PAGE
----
Esther Gitman – Rebuttal To Serb Accusations Against Blessed Alojzije Stepinac

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Blessed Alojzije Stepinac (L) Dr Esther Gitman (R) Darko Tanaskovic (Top C) Porfirije Peric (Bottom C)

The new head of the Serbian Orthodox Church Patriarch Peric, like his predecessors, is not wasting time when it comes to attacking Blessed Alojzije Stepinac by introducing new, evidently maliciously twisted spanners into the canonisation works within the Catholic Church. Pope Francis, it would seem, is, when it comes to the canonisation of Blessed Cardinal Alojzije Stepinac, pursuing a road that abandons the declarations of the Catholic Church’s Pope John Paull II, now Saint, regarding Alojzije Stepinac and is looking to compromise the will and the truth of Catholics of Croatia in order to achieve some kind of unity with the Serbian Orthodox Church that has for decades persistently and politically used lies and half-truths to blacken Croatia and its Archbishop and Cardinal Alojzije Stepinac. A few days ago Darko Tanaskovic, a member of the first mixed commission of Catholic and Orthodox representatives regarding the canonisation of Blessed Alojzije Stepinac, said for Sputnik news in Serbia, among other things, that Patriarch Peric has some Stepinac letters for which he says that Stepinac should not be made a saint for Christian community! And this evidently personal interpretation and defilement of historical truth, for obviously political reasons, comes from a head of the church, Serbian Orthodox Church, that still to this day refuse to accept and acknowledge the leading role it played in Serbia becoming one of the first WWII a Judernfrei (Jew free) states in Europe!

New York based Dr Esther Gitman, a reputable historian specialising in Archbishop Alojzije Stepinac and the rescue and survival of Jews and others in the WWII Croatia has sent me her written response and reaction, a rebuttal to the above public statements made by Darko Tanaskovic and Patriarch Peric. Here is what Dr Gitman wrote.(Ina Vukic)  

Archbishop Alojzije Stepinac in the Historical Context by Esther Gitman, April 2021:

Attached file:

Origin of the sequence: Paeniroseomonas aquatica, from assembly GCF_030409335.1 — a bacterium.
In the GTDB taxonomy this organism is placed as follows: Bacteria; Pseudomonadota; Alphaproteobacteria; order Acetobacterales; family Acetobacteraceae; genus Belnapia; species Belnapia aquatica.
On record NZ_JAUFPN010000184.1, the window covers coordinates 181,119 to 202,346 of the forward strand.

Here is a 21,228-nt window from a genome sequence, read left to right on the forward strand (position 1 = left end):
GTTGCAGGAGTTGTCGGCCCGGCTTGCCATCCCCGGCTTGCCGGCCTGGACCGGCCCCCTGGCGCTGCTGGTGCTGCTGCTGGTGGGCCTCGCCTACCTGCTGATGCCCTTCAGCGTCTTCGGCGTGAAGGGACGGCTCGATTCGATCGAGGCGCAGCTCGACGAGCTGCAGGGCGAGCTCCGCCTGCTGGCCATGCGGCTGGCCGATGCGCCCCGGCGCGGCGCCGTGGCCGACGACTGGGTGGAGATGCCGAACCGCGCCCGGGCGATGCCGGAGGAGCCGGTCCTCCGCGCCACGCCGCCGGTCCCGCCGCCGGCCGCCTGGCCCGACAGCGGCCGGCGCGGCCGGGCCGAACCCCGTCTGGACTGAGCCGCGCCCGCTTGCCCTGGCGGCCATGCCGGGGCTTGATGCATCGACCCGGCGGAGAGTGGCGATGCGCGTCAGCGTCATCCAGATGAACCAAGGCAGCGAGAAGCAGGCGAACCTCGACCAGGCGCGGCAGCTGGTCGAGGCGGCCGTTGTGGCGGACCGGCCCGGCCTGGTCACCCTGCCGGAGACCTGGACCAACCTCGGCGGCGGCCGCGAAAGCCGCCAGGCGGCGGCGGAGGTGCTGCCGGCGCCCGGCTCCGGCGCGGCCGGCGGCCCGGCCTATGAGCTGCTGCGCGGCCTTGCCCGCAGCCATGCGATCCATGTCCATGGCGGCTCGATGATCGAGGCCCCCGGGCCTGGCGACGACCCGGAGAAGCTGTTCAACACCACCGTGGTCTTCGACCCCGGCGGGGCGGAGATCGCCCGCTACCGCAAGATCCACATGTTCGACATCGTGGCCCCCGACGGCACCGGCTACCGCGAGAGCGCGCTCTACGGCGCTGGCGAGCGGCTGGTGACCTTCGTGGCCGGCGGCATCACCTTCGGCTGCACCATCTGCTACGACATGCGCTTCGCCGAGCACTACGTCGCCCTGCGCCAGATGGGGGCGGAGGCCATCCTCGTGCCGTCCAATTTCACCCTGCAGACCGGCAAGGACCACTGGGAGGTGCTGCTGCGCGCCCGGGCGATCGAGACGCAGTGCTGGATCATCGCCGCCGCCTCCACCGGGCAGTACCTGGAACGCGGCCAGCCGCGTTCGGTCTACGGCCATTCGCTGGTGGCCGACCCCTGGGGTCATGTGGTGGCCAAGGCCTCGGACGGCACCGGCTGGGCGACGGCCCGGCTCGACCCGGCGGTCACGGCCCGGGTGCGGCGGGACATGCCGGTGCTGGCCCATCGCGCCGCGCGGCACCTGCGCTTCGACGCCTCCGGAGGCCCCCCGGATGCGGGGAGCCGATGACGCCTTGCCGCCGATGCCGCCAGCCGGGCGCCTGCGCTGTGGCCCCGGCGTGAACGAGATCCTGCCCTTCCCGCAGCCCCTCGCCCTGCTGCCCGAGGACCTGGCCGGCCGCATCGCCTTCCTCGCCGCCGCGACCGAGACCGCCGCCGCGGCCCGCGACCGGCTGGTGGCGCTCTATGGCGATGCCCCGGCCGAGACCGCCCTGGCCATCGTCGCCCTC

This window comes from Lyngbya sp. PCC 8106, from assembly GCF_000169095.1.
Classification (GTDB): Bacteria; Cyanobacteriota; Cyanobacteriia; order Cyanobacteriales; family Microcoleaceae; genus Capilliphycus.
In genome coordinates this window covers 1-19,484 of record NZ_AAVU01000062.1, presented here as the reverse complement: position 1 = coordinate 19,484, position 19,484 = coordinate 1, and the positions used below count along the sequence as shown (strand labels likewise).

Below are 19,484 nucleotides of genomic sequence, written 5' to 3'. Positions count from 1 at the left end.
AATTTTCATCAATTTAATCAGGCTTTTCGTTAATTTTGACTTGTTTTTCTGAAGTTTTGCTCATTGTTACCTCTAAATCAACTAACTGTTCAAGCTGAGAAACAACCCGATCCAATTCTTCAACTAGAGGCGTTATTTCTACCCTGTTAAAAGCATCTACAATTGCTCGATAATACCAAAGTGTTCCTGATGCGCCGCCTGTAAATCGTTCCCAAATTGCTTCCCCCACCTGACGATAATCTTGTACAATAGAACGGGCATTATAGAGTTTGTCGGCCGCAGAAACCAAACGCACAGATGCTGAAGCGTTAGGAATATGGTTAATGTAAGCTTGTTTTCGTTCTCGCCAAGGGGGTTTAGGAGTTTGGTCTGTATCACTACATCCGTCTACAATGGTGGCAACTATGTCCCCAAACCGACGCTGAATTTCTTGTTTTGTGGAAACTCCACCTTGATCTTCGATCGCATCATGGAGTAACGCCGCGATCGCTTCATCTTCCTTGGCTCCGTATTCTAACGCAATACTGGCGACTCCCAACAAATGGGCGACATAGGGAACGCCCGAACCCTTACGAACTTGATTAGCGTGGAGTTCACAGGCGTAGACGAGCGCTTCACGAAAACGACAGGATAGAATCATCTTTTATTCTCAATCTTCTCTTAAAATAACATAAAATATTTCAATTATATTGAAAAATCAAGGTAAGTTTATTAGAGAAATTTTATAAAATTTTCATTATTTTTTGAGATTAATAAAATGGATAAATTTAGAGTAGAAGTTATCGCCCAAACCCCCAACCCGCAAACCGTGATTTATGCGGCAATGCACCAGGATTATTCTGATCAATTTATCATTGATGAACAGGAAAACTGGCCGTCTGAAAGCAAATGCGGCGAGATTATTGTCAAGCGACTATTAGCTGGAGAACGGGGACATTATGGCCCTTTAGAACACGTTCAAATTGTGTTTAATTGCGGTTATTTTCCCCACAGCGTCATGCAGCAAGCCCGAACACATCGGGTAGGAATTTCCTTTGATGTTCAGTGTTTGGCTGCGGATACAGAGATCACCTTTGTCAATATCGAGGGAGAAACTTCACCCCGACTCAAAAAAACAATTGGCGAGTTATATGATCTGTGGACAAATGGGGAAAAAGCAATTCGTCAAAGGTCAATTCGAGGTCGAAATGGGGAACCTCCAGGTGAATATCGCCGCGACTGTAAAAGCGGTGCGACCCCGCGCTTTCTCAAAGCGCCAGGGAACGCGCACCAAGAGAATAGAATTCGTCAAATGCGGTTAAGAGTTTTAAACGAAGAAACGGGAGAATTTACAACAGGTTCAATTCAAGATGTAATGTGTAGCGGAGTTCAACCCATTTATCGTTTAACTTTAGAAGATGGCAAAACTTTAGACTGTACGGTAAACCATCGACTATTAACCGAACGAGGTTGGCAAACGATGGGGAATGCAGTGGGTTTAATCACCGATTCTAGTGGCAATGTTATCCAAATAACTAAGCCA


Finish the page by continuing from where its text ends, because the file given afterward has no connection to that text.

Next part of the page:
In face of one of the vilest attacks against Blessed Stepinac that is taking place only days after the new Serbian Bishop Porfirije Perić was chosen to become the successor to the Patriarch Irinej. To make his presence known, influential, and acknowledged as a true Serbian religious leader, he chose, as his predecessors did, to attack the memory of Dr. Alojzije Viktor Stepinac, the former Archbishop, and Cardinal of Zagreb who had passed away in Krasić, a place of his birth, of his house arrest, on February 10, 1960, 61 years ago. 

The question one may ask: Why Porfirije (Patriarch), so soon after his being promoted to succeed Patriarch Irinej, has elected, as one of his first tasks, to attack the memory of Alojzije Stepinac, with a hope to nullify the elevation of Stepinac to sainthood. The issue of Stepinac’s canonization was raised when Dr. Darko Tanasković, one of the participants, in the joint meeting in the Vatican, between Serbs and Croats re Stepinac’s conduct during the war years. Dr. Darko Tanaskovic, one of the Serbian participants,  reported to Sputnik- news that Stepinac’s chances of being elevated to sainthood are diminishing! Tanasković asserts that Pope Francis will not bring a resolution in favor of the Croatian side which would splinter the Christian world even further.

Tanasković, and I assume other Serbs, argues that it is absolutely clear that Stepinac supported the Ustashe. Tanasković further argues that Stepinac was a problematic figure and thus under no circumstances and under no criteria he can become a saint! He explains that it was important for the Serbian side to prove this point! He goes on to state that it is not clear yet to what measure Stepinac was a criminal and that he must have been aware of all the crimes that were committed against Serbs, Roma, and Jews, and although at some instances he was helpful, he never raised the issue of cleansing the Serbs via conversions to Catholicism.